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Student help boosts culinary school

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Ashish Gurung, 778.999.5622; aga5@sfu.ca
Chef Andrew George Jr., 604.584.2008; ageorge@sacsbc.org
Marianne Meadahl, PAMR, 778.782.4323

March 5, 2009

A Surrey-based First Nations culinary school has a new recipe for success – thanks to a creative group of Simon Fraser University students.

The students are part of SFU SIFE (Students In Free Enterprise) Consulting, which provides voluntary consulting to help local businesses grow.

Their efforts have paid off for the Kla- how-eya Aboriginal Centre and its Culinary Arts and Catering Services program, whose administrators worked with the student service to help solidify a new strategic plan.

Since implementing changes the school has hired two high quality chefs and five other staff - and attracted new funding from the Metis Nation of B.C. The strategic plan will be implemented in several regions of the province to assist the start-up of new culinary programs.

“The students have given us the potential to grow,” says Chef Andrew George Jr., culinary arts manager, who started the school, which offers a 16-week pre-apprentice course on basic culinary techniques, two years ago in the confines of a small kitchen.

“They helped to give our plan a sense of professionalism and we’re building on that in many ways, including our enrolment.”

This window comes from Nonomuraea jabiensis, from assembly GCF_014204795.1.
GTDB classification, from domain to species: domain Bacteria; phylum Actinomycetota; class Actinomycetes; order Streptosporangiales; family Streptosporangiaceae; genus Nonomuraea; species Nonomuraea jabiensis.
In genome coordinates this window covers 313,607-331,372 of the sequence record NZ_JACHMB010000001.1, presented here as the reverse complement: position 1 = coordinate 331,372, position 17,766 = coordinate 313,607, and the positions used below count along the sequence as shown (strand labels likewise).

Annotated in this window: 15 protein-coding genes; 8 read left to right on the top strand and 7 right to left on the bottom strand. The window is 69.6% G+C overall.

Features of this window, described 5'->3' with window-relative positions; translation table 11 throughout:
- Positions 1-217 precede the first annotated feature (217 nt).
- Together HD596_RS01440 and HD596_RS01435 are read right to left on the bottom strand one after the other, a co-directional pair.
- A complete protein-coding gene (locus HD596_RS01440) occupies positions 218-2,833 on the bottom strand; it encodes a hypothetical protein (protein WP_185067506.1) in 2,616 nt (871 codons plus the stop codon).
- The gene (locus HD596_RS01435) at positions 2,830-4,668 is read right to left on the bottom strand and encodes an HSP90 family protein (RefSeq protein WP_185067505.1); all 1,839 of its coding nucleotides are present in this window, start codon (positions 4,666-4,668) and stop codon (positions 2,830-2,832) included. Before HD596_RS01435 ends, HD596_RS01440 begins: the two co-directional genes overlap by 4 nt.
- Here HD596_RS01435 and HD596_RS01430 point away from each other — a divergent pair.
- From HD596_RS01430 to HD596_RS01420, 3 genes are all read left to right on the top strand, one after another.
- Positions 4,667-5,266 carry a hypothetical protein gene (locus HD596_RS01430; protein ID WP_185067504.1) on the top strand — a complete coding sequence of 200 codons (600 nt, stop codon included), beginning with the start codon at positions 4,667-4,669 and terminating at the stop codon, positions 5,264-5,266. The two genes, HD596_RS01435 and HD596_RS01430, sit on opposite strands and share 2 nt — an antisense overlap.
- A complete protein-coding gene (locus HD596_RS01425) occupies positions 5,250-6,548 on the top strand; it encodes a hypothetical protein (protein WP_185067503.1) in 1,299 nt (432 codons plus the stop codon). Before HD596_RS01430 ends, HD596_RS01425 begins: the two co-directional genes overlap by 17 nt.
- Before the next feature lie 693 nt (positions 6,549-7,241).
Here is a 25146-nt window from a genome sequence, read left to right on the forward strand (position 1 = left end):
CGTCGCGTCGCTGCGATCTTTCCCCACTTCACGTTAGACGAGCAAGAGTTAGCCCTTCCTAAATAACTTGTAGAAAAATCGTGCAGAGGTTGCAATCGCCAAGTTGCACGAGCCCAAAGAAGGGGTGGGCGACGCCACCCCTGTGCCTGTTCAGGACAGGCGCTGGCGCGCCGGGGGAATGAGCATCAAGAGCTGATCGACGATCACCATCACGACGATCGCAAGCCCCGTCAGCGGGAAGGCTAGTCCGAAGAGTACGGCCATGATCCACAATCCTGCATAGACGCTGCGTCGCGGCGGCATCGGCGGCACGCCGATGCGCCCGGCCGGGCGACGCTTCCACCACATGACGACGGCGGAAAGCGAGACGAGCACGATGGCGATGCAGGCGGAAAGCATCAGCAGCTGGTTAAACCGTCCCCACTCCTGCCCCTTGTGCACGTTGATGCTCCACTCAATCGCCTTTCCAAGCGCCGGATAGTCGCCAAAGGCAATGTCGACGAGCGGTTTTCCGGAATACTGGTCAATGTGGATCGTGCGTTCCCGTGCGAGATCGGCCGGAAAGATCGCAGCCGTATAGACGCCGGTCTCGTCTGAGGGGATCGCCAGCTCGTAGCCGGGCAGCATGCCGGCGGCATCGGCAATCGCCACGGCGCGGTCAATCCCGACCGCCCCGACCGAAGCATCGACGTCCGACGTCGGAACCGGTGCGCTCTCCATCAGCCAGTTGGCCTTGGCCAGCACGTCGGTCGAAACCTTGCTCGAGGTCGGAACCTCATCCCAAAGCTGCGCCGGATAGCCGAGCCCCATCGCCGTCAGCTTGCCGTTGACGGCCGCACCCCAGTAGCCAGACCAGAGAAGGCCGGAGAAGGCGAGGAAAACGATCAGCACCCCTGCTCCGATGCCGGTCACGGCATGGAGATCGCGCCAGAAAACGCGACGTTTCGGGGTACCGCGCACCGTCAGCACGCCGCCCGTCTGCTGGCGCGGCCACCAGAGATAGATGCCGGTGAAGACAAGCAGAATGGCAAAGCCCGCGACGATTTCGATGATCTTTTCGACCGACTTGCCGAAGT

Students showcased their involvement with the culinary school at a recent SIFE business case competition in Calgary.

A national business crowd at the event also learned of a SIFE-developed money management program called M2. To date, the program has involved 25 street youth from the downtown eastside and Surrey’s Whalley area in sessions on developing feasible money management plans and providing new techniques for resume writing and job hunting.

“As SFU students, we’re striving to have a real impact in the community,” says SIFE president Ashish Gurung. “We are passionate about practicing social entrepreneurship and driven to take our knowledge and put it to good use."

SIFE SFU has about 60 members from various fields, including business and interactive arts and technology.

Note: (*Students working on the Kla-how-eya project include Ivy So, Daniel Lee, Devin Young and Jennifer Yeung. Pong Yang manages the M2 program team.)


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These are just two of the numerous projects that SIFE runs to benefit students and the communities surrounding them. Find them here: www.SIFEsimonfraser.com